Thursday, July 10, 2014

How to assign ACLs to Cisco VPN user via RADIUS

While setting up per user ACLs in RADIUS for my VPN users I noticed some issues with current on-line documentation. I am using a Cisco ASA 9.2(2) as the VPN concentrator and FreeRADIUS 3.0.2 as the RADIUS server.  In the RADIUS users file you need to add your ACLs in this manner:

testuser1  Cleartext-Password := "testme"
   Cisco-AVPair = "ip:inacl#101=permit ip any 192.168.1.0 255.255.255.0",
   Cisco-AVPair += "ip:inacl#102=deny ip any any",
   Service-Type = Framed-User,
   Framed-Protocol = PPP,
   Framed-IP-Address = 192.168.255.97,
   Framed-IP-Netmask = 255.255.255.0,
   Reply-Message = "This is a test message"


You should notice the use of "ip:inacl" not "ip.inacl" as most current on-line documentation suggests.  Also, make sure you use "+=" for every line other than the first. 

Thursday, July 3, 2014

Cisco AnyConnect Secure Mobility Client Authentication Errors

I recently ran in to a problem where I would get the dreaded "User not authorized for AnyConnect Client access, contact your administrator" error message from my Cisco ASA running version 9.2(2) when trying to connect to the VPN service (IPSec, IKEv2).  The really frustrating part was my Mac could connect just fine, but my Windows VM would not. After some research I figured out what the fundamental problem was and what was causing it.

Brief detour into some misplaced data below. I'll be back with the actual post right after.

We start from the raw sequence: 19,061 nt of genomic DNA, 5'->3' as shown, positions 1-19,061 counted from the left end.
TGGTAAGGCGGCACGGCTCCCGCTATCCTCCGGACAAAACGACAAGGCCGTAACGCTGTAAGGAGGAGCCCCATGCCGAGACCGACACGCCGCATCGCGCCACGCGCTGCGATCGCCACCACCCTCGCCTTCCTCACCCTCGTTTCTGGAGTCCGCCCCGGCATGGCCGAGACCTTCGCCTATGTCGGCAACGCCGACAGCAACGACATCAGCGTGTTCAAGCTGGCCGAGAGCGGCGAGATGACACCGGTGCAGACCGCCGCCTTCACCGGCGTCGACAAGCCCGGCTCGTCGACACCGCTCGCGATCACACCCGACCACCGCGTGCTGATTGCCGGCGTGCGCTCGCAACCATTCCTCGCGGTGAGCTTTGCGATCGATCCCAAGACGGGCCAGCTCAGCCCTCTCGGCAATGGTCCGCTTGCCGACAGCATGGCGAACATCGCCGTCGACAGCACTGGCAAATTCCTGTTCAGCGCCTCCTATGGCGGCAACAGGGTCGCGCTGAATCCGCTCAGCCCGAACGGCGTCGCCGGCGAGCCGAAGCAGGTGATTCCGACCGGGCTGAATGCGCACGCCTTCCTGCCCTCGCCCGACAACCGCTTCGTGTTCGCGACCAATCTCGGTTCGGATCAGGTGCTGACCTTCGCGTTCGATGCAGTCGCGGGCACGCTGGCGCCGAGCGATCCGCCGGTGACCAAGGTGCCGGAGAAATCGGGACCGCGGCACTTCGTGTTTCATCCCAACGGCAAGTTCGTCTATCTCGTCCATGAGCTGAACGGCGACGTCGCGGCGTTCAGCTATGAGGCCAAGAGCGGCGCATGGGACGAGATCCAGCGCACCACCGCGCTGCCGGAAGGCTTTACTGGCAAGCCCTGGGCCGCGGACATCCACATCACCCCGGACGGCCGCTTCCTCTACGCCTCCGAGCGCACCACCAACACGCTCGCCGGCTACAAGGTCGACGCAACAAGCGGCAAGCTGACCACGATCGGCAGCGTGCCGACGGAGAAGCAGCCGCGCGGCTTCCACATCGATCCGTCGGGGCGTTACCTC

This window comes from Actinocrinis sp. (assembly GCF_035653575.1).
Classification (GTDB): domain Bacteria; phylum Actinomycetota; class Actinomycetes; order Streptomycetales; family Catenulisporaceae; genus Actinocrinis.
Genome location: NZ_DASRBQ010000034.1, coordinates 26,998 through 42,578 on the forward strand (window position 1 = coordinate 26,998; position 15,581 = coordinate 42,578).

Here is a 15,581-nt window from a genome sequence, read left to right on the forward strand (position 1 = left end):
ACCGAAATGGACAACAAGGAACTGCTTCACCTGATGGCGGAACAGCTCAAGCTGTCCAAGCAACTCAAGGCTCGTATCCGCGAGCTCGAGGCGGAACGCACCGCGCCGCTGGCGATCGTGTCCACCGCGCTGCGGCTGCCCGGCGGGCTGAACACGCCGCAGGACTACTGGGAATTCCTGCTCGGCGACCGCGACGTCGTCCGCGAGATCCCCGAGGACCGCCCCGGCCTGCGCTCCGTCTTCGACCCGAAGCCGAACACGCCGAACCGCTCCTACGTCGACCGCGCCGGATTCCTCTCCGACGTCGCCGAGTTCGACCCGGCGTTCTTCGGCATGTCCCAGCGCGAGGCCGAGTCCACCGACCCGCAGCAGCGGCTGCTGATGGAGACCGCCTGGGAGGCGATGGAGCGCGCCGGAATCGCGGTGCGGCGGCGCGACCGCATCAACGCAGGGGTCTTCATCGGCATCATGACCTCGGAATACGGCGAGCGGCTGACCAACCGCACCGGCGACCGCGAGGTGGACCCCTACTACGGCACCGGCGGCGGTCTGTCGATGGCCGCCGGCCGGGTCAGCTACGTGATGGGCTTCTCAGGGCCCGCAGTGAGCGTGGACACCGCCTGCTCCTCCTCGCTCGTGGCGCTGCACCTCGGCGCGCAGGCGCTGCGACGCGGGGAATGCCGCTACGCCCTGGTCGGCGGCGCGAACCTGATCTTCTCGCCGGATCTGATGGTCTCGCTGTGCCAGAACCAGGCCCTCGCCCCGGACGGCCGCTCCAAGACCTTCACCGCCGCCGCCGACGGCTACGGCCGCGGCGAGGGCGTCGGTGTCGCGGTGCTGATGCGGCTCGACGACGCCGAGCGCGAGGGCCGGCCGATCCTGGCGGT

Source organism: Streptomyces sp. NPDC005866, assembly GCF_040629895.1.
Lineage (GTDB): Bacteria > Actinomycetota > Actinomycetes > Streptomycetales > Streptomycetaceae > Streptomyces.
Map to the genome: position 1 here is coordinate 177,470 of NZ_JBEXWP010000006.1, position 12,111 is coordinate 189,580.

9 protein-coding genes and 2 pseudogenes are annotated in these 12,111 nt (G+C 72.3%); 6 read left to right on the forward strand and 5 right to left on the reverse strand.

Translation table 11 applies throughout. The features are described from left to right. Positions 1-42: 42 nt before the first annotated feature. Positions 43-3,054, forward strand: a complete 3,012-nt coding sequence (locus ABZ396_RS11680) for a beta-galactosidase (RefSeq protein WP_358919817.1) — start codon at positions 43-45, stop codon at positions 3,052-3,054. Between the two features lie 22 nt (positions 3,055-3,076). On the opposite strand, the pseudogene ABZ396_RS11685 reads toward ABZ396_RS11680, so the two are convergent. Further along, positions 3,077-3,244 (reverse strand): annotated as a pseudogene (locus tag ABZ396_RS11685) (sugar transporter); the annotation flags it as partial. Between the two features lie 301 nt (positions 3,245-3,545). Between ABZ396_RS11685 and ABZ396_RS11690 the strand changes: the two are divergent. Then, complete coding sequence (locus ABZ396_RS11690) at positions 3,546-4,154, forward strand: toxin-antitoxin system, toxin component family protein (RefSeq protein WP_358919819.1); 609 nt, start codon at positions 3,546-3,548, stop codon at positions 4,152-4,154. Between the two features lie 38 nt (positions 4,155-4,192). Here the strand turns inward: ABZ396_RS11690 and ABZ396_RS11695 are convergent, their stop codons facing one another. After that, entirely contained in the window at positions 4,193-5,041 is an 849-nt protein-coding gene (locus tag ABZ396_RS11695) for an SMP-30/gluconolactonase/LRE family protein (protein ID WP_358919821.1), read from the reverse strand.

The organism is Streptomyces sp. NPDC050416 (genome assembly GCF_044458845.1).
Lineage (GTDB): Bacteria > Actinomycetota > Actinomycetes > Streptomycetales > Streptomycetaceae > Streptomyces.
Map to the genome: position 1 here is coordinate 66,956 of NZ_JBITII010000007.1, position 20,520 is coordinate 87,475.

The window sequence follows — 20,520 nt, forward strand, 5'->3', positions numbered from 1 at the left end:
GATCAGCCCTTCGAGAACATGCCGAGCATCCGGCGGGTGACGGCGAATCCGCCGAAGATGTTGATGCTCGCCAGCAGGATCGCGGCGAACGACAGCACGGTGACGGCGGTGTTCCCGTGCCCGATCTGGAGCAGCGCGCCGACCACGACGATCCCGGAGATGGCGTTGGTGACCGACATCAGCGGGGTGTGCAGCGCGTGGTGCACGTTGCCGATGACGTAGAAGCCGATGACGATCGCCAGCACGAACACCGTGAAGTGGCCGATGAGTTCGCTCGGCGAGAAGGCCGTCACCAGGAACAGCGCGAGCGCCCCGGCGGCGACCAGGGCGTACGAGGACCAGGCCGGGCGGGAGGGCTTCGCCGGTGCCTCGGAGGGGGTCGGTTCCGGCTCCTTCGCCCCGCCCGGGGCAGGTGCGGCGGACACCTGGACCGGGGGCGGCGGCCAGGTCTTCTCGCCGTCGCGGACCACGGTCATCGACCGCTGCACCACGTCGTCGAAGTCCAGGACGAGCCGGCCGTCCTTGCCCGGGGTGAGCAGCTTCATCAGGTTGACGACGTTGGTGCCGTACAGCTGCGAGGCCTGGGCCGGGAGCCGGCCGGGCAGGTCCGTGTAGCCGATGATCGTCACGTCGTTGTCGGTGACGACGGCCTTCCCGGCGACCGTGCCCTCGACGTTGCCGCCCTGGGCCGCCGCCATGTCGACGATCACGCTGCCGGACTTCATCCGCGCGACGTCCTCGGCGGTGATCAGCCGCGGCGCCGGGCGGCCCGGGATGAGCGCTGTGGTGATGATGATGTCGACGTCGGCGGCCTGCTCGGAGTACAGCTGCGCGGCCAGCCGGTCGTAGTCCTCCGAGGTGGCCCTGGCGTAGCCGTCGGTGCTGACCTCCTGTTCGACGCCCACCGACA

The main issue was the AnyConnect Client Profile was not getting downloaded to the Windows machine. The reason my Mac worked, is I had successfully downloaded it at some point and it was cached. On Windows 7 you can find the file in the following directory: